‘Economic value of geospatial data lies in its utility’

‘Economic value of geospatial data lies in its utility’

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Hyderabad, February, 5: The critical importance of geospatial information and how both government and private sector are fostering innovation in application was brought out at the plenary session on the first day of India Geospatial Forum 2014 here today.

BN Satpathy @PlanComIndiaPlanning Commission India gives importance to #GIS data at #IGF2014 in major plans pic.twitter.com/r1b0HT4yDp

GEOSPATIAL WORLD (@geoworldmedia) February 5, 2014

Describing the early initiatives of the Government of India in fostering application development, BN Satpathy, Senior Advisor – Environment & Forest and Science & Technology, Planning Commission, informed the audience about the National Natural Resources Management System (NNRMS) started way back in 1983. He said NNRMS is a unique system integrating state-of-the-art remote sensing and GIS with conventional methods for the optimal utilisation and development of natural resources.

He also informed that in order to enhance the usage of geospatial information by different central and state departments, Planning Commission is seeking inputs and suggestions from geospatial enthusiasts, private industry and general public. He assured that these suggestions would be quite useful for policy making in the country in the years to come.

Barbara Ryan from #GEOSS on the importance of sensor based earth observations #IGF2014 pic.twitter.com/TpGDbvGEBH

— GEOSPATIAL WORLD (@geoworldmedia) February 5, 2014

Barbara Ryan, Secretariat Director, (GEO) gave a brief about the intergovernmental initiative in creating a global, coordinated, comprehensive and sustained system of systems and informed that GEO is working on nine areas of societal benefit including agriculture, climate change, disasters, ecosystem and water.

Stressing the need for opening/creating avenues for developing applications, Barbara said the value of earth observation data is not in data itself but in its utility. Substantiating her view, Barbara cited how the US government’s decision to make Landsat data freely available in 2008 has dramatically increased data access from 53 scenes per day in 2001 to 5700 scenes per day in 2013.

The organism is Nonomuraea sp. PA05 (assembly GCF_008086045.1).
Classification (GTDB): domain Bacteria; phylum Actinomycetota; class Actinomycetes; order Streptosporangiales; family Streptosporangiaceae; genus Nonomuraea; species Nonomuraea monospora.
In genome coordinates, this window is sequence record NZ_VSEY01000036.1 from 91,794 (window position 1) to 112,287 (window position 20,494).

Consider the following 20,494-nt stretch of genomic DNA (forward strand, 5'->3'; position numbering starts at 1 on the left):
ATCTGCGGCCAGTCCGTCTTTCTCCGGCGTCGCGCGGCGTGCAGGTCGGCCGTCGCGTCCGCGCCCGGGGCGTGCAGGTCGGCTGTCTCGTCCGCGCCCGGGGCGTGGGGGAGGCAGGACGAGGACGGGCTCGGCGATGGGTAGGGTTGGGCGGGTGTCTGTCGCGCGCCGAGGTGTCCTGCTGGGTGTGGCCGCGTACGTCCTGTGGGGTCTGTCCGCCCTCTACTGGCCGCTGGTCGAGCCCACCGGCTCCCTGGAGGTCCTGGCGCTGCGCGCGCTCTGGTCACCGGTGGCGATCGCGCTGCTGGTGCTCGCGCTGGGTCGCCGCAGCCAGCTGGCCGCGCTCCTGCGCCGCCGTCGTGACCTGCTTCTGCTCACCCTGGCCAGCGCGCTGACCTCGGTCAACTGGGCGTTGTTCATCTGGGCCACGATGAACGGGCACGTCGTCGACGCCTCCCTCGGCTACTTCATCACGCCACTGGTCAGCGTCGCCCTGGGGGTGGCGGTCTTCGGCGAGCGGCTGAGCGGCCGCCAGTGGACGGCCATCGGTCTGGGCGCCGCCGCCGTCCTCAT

Underscoring that the economic value of earth observation data is in the downstream use, Barbara said regional, national and international collaboration is required to take the benefits of EO closer to the general public.

#Location #Analytics is the need – Agendra Kumar, CEO @EsriIndia #IGF2014 pic.twitter.com/OEFBpfwlWD

— GEOSPATIAL WORLD (@geoworldmedia) February 5, 2014

Agendra Kumar, President, Esri India explained how location analytics and location enablement are adding new dimension to applications spanning all major economic activities. He said location data is pervasive and it has become a compelling component of late for businesses because it improves communication, increases efficiency and enables better and faster decision making.

Technology is evolving and the way we engage with technology is also evolving. And with easy availability of location information, a number of questions get answered for small and large businesses. This, he said, is true for all industries including agriculture, mining, retail, insurance, government, finance, forestry and real estate. GIS also brings together information existing in silos within an enterprise and analyses the same for better decisions for various departments and for the organisation as a whole.

Source: Our correspondent